But by far the most famous of British implements of war was the chariot. It was drawn by a couple of small, wiry, and perfectly trained horses, and afforded space for two or three fighting men, as well as for a driver. The body of the vehicle was a combination of strength and lightness, and at the extremity of its stout axles were fixed scythes or hooks for slashing and tearing whatever

both of rapid cavalry and of steady infantry." "By constant exercise and use," he adds, "they have acquired such expertness that they can stop their horses in the most steep and difficult places-when at full speed-turn them whichever way they please, run along the carriage pole, rest on the harness, and throw themselves back into their chariots with incredible dexterity." It is worthy of note that the great leader makes no reference to the cruel accessories which are said to have adorned the axles of these vehicles. This omission has caused many writers to doubt whether such instruments of torture were ever in existence. It is impossible, of course, to speak positively on such a matter; but it is well to remember that similar appliances have been used in other lands, and that our own museums contain relics-from more than one British battle field-which antiquaries think could hardly have been used for any other purpose than that described.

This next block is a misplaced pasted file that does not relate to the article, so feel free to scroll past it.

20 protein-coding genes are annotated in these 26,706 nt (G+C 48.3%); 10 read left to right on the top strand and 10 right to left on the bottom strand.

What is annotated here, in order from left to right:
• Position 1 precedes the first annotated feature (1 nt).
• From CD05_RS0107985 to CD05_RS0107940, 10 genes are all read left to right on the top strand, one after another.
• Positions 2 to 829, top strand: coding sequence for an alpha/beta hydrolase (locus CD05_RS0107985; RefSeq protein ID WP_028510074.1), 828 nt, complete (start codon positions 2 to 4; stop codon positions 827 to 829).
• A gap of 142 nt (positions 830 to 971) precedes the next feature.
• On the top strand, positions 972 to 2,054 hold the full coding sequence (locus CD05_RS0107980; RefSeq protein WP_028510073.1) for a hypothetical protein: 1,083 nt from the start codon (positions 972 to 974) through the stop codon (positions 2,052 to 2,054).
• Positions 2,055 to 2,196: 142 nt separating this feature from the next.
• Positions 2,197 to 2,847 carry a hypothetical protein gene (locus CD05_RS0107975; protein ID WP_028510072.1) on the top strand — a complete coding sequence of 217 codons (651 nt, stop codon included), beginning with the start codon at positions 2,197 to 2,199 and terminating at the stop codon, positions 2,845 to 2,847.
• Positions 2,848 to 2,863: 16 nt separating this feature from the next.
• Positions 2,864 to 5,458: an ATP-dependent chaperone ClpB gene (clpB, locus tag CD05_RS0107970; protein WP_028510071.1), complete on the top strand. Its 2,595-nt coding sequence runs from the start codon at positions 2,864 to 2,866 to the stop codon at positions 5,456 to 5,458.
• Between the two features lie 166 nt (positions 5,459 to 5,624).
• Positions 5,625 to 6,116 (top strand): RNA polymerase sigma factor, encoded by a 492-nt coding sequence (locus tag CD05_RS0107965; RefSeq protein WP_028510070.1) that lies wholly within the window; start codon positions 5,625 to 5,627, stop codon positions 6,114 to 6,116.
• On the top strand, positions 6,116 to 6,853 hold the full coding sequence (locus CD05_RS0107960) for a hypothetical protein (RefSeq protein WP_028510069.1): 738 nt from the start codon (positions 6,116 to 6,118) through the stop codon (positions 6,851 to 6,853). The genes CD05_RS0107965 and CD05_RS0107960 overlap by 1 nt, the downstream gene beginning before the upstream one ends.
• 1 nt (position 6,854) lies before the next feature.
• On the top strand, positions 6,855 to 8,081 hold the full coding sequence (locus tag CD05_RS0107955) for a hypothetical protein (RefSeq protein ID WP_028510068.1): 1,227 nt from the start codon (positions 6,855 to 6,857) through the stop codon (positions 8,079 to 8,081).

In tactics and strategical skill, the natives displayed considerable talent. When in readiness for the fray, the infantry-in wedge-shape formation-occupied the centre; the cavalry and the chariots constituted the right and left wings; and at the rear were strong bodies of reserves. They were quite alive to the importance of harassing an enemy before delivering the chief attack, and were fully impressed with the necessity of a well-executed movement on the hostile flanks. They were formidable adversaries in every way, and if their weapons had been of a better quality-not made of bronze that bent beneath a heavy stroke-it is quite possible that the first Roman in


vasion might not have been repeated. As it was, indeed, Cæsar never made any great headway, and could only maintain himself with difficulty in localities that adjoined the coast. In the language of Tacitus, he was & discoverer rather than a conqueror," and even his discoveries, in these islands at least, were not far reaching.